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Archette Wellness Group, Inc. v. Seychelle Environmental Technologies, Inc.

United States District Court, C.D. California

August 19, 2014



DAVID O. CARTER, District Judge.


Before the Court is Defendants Seychelle Environmental Technologies, Inc., Cari Beck, as trustee of TAM IT, Carl Palmer, and Richard Parsons' (together, "Seychelle's") Motion to Dismiss the Fourth and Sixth Causes of Action (Dkt. 8) ("Motion" or "Mot"). The Court finds this matter appropriate for resolution without oral argument. See Fed.R.Civ.P. 78; L.R. 7-15. Having considered the Motion, Opposition (Dkt. 11) ("Opp'n"), and Reply (Dkt. 12), the Court GRANTS Seychelle's Motion.

I. Background

The Court draws the following facts from Plaintiff's Complaint ("Compl."), Notice of Removal (Dkt. 1) Ex. 1. In 2012, Plaintiff Archette Wellness Group, Inc. dba Functional Water Technologies ("Archette") entered into an agreement ("Agreement") with Seychelle whereby Archette was the exclusive distributor of certain Seychelle water filtration products. See Compl. ¶¶ 11, 13. In the Agreement, Seychelle expressly represented that in supplying its water filtration products, it would comply with all applicable federal, state, and local laws. See Compl. ¶¶ 24, 78, 94. California law requires that any filtration products that claim to improve the health or safety of drinking water be certified and registered. Seychelle was aware that its water filtration products were required to be certified and registered. See Compl. ¶¶ 77-80, 93-96. However, Seychelle failed to obtain registrations. Compl. ¶¶ 25-26. Archette relied on Seychelle's false representations that the water filtration products that they sold to Archette were in compliance with all laws, Compl. ¶¶ 81, 97, and was subsequently damaged by Seychelle's misrepresentations through Archette's investment in the Agreement. Compl. ¶¶ 82, 98.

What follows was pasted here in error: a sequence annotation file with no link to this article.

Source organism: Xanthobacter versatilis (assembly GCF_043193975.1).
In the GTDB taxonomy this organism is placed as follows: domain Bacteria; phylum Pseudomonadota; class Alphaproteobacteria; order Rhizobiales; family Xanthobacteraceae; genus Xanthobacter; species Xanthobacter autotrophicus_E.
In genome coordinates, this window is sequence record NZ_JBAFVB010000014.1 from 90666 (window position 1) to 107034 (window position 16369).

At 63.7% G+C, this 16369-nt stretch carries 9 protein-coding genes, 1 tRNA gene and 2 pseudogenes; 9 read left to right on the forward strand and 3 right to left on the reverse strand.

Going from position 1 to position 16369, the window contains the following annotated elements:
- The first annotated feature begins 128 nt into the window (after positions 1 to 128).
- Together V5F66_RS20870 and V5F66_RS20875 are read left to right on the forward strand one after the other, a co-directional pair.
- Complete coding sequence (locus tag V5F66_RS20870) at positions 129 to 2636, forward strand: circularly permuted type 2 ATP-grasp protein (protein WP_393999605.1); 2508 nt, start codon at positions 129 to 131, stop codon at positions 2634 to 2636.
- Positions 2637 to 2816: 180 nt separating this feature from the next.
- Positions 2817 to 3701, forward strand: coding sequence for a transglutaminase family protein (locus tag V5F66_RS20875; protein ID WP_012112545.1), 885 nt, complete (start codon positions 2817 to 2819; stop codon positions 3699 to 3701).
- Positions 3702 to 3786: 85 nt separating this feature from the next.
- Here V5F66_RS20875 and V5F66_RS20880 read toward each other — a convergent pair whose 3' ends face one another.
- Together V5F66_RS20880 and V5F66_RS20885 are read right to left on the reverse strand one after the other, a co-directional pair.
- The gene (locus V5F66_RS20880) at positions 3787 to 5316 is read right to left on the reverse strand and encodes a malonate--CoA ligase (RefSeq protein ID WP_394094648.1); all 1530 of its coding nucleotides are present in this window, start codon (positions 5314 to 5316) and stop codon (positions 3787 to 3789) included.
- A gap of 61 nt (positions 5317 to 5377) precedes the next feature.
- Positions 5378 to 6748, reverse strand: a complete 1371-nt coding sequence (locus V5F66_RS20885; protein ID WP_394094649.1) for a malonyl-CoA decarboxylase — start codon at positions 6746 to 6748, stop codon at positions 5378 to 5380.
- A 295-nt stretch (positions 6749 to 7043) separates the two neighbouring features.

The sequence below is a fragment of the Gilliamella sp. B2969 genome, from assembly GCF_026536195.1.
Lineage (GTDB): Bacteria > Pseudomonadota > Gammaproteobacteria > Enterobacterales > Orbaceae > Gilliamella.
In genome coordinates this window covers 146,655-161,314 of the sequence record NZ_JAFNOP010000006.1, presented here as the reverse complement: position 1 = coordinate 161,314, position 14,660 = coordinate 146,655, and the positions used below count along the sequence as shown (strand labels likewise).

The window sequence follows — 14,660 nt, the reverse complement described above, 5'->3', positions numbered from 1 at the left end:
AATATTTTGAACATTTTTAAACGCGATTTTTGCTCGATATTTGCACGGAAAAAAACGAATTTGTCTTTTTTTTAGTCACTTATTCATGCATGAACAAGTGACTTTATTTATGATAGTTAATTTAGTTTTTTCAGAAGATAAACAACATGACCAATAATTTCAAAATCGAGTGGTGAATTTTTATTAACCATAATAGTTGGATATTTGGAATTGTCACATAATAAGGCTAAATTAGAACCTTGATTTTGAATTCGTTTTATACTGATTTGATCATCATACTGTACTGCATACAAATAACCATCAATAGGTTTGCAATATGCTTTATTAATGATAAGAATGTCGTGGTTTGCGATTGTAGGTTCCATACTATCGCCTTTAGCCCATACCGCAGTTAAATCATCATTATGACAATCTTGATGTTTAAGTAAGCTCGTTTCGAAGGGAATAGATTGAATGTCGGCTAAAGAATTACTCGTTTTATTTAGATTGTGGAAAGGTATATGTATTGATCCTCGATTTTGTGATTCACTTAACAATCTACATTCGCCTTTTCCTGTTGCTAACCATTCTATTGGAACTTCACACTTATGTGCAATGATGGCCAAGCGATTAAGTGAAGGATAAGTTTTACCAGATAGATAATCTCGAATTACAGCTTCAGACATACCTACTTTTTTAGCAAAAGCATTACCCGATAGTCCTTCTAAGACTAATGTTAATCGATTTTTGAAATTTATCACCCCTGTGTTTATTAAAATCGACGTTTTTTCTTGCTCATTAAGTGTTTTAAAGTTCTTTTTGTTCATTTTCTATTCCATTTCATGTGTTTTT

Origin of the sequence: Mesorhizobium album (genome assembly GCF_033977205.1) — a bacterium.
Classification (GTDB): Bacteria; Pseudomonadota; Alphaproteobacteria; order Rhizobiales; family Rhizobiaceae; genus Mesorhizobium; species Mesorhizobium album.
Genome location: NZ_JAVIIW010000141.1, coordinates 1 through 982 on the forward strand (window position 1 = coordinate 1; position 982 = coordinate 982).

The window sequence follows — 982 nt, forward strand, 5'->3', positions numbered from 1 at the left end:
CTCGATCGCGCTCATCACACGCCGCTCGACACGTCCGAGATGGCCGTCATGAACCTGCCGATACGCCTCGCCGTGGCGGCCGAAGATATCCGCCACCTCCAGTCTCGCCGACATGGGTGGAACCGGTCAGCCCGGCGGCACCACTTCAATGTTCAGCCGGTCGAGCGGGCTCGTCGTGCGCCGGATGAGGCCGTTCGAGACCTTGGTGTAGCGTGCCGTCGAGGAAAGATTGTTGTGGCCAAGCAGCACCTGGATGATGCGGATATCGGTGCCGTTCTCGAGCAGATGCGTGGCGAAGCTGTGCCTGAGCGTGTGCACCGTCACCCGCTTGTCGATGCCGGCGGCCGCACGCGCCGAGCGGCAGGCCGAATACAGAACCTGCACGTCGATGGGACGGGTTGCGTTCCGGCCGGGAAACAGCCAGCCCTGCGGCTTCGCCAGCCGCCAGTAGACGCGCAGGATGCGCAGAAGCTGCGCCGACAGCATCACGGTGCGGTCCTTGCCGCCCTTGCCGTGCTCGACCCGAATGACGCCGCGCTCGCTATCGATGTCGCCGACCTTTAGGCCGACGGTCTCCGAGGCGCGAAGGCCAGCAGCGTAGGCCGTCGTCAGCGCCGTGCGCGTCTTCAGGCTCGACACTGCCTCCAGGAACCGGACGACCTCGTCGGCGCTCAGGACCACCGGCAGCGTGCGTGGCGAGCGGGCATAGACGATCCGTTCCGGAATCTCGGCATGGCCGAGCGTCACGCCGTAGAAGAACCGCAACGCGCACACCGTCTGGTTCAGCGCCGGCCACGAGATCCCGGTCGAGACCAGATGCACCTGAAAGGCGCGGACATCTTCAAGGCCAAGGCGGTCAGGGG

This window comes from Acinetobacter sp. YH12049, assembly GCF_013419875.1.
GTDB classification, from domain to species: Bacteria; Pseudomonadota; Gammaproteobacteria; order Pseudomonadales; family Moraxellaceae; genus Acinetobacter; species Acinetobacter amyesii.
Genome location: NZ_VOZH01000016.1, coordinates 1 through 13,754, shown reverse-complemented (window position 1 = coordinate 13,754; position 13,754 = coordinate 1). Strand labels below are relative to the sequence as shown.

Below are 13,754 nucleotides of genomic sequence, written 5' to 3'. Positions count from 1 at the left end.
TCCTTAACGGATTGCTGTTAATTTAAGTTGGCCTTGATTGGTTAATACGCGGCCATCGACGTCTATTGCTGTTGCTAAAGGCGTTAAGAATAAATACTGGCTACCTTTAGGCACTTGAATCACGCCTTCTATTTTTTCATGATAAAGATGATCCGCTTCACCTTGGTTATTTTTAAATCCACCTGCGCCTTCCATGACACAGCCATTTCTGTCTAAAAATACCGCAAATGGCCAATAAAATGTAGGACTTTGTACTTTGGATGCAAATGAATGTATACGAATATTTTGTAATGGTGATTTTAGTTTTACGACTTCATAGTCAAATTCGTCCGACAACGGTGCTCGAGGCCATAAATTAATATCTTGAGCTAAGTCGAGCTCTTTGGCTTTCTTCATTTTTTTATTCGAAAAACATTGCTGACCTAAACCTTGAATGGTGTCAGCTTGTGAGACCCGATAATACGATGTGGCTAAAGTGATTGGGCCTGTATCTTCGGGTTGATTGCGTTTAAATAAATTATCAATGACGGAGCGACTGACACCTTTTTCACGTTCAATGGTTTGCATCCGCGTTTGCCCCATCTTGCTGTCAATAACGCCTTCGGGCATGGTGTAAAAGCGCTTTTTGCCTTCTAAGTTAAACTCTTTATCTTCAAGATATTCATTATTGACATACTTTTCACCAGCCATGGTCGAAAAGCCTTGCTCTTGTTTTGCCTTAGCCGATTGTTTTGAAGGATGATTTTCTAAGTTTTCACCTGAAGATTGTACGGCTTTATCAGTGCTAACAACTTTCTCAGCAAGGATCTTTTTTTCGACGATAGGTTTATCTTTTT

II. Legal Standard

Under Federal Rule of Civil Procedure 12(b)(6), a complaint must be dismissed when a plaintiff's allegations fail to set forth a set of facts which, if true, would entitle the complainant to relief. Bell Atl. Corp. v. Twombly , 550 U.S. 544, 555 (2007); Ashcroft v. Iqbal , 556 U.S. 662, 679 (2009) (holding that a claim must be facially plausible in order to survive a motion to dismiss). The pleadings must raise the right to relief beyond the speculative level; a plaintiff must provide "more than labels and conclusions, and a formulaic recitation of the elements of a cause of action will not do." Twombly , 550 U.S. at 555 (citing Papasan v. Allain , 478 U.S. 265, 286 (1986)). On a motion to dismiss, this court accepts as true a plaintiff's well-pled factual allegations and construes all factual inferences in the light most favorable to the plaintiff. Manzarek v. St. Paul Fire & Marine Ins. Co. , 519 F.3d 1025, 1031 (9th Cir. 2008). The court is not required to accept as true legal conclusions couched as factual allegations. Iqbal , 556 U.S. at 678.

Federal Rule of Evidence 201 allows the court to take judicial notice of certain items without converting the motion to dismiss into one for summary judgment. Barron v. Reich , 13 F.3d 1370, 1377 (9th Cir. 1994). The court may take judicial notice of facts "not subject to reasonable dispute" because they are either: "(1) generally known within the territorial jurisdiction of the trial court or (2) capable of accurate and ready determination by resort to sources whose accuracy cannot reasonably be questioned." Fed.R.Evid. 201; see also Lee v. City of Los Angeles , 250 F.3d 668, 689 (9th Cir. 2001) (noting that the court may take judicial notice of undisputed "matters of public record"), overruled on other grounds by 307 F.3d 1119, 1125-26 (9th Cir. 2002). The court may disregard allegations in a complaint that are contradicted by matters properly subject to judicial notice. Daniels-Hall , 629 F.3d at 998.

Dismissal without leave to amend is appropriate only when the court is satisfied that the deficiencies in the complaint could not possibly be cured by amendment. Jackson v. Carey , 353 F.3d 750, 758 (9th Cir. 2003); Lopez v. Smith , 203 F.3d 1122, 1127 (9th Cir. 2000) (holding that dismissal with leave to amend should be granted even if no request to amend was made). Rule 15(a)(2) of the Federal Rules of Civil Procedure states that leave to amend should be freely given "when justice so requires." This policy is applied with "extreme liberality." Morongo Band of Mission Indians v. Rose , 893 F.2d 1074, 1079 (9th Cir. 1990).